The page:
Modernism and the Aesthetics of Violence
Cambridge University Press, 24 de jun de 2013 - 232 páginas
The notion that violence can give rise to art - and that art can serve as an agent of violence - is a dominant feature of modernist literature. In this study Paul Sheehan traces the modernist fascination with violence to the middle decades of the nineteenth century, when certain French and English writers sought to celebrate dissident sexualities and stylized criminality. Sheehan presents a panoramic view of how the aesthetics of transgression gradually mutates into an infatuation with destruction and upheaval, identifying the First World War as the event through which the modernist aesthetic of violence crystallizes. By engaging with exemplary modernists such as Joyce, Conrad, Eliot, and Pound, as well as lesser-known writers including Gautier, Sacher-Masoch, Wyndham Lewis and others, Sheehan shows how artworks, so often associated with creative well-being and communicative self-expression, can be re-oriented toward violent and bellicose ends.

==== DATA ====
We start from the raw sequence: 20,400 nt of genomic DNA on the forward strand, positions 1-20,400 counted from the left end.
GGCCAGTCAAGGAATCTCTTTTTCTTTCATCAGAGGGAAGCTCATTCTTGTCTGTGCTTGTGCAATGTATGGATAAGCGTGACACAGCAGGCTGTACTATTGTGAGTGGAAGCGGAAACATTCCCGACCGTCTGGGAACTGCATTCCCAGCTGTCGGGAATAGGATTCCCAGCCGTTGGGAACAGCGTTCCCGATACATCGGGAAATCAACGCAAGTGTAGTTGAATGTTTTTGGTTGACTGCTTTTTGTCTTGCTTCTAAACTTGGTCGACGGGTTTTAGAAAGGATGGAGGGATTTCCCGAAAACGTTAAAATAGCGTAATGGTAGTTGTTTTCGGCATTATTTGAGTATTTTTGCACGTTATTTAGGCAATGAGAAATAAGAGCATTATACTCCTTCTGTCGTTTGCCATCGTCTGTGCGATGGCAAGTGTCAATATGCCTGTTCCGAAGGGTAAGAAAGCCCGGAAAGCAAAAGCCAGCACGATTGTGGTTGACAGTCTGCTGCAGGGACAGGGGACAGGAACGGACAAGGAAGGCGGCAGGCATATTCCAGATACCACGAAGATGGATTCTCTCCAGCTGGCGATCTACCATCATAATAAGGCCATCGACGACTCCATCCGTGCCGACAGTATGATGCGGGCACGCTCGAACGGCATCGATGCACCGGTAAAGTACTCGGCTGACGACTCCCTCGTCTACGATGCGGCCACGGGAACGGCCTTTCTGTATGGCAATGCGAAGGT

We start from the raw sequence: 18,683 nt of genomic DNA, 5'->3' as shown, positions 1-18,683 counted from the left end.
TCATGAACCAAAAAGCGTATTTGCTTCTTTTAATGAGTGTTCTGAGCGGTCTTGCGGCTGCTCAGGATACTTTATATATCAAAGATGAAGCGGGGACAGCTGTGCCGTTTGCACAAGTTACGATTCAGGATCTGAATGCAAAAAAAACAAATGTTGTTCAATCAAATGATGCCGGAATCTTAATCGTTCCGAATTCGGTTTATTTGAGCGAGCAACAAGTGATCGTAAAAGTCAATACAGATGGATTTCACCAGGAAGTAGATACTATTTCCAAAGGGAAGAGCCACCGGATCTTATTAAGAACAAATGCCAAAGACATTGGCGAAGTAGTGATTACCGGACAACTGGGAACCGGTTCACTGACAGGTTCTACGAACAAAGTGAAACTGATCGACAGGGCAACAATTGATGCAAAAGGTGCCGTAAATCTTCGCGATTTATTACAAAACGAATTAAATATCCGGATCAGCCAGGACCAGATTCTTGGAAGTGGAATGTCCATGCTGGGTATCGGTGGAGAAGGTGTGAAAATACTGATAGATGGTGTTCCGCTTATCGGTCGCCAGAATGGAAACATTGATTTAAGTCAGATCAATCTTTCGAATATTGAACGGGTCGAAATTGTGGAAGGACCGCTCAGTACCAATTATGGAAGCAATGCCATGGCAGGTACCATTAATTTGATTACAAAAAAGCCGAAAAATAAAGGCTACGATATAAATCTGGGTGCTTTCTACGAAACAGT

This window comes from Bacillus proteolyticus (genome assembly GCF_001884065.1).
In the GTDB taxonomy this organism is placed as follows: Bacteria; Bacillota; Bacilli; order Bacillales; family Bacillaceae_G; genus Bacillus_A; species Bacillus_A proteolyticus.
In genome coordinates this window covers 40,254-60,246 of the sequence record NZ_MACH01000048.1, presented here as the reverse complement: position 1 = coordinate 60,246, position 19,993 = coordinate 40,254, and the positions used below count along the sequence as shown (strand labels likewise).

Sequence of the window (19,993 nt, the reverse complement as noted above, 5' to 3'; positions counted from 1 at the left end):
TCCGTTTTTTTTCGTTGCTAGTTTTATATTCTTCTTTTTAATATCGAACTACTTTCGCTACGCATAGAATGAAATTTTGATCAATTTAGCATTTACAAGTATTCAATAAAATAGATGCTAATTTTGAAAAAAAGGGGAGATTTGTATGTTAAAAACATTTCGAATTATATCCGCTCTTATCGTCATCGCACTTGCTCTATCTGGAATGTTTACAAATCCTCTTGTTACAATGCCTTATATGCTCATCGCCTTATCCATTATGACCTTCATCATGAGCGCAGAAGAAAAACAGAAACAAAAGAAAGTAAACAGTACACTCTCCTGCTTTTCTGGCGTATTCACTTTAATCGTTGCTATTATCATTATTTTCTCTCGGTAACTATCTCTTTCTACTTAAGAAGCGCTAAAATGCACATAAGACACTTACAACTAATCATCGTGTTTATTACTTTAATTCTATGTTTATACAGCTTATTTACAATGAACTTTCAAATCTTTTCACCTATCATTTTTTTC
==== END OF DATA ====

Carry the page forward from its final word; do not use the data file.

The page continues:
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A. C. Swinburne aesthetic modernism aestheticism aestheticist androgyne art for art’s art’s sake artiﬁcial artistic attitude Baudelaire beauty Blast Bloomsbury Cantleman century CHAPTER conﬂict Conrad creative criminality critical culture dandy dandyism decadence deﬁnes desire Dollimore Dorian Gray dream emphasis in original erotic Essays Esseintes experience Ezra Pound Faber and Faber ﬁction ﬁgure ﬁn de siecle ﬁnds ﬁrst ﬂowers ﬂux Ford French Gautier Gender Heart of Darkness homosexual Hulme’s Ibid identiﬁed imagination impressionist inﬂuence James Joyce Joyce’s Kurtz Lewis’s London Mademoiselle de Maupin male Marinetti Marlow masculine Mauberley modernist moral morbidity nature nineteenth-century novel Oscar Wilde Oxford University Press Penguin perverse poem poet poetic poetry Portrait prose Prufrock reﬂections Richard Ellmann Romantic sensation sexual aesthetics sexual politics signiﬁcant social Swinburne Swinburne’s T. E. Hulme T. S. Eliot theatrical trans transgression trauma Victorian violence violent aesthetic Vorticist W. B. Yeats Walter Pater Wilde’s writes Wyndham Lewis Yeats York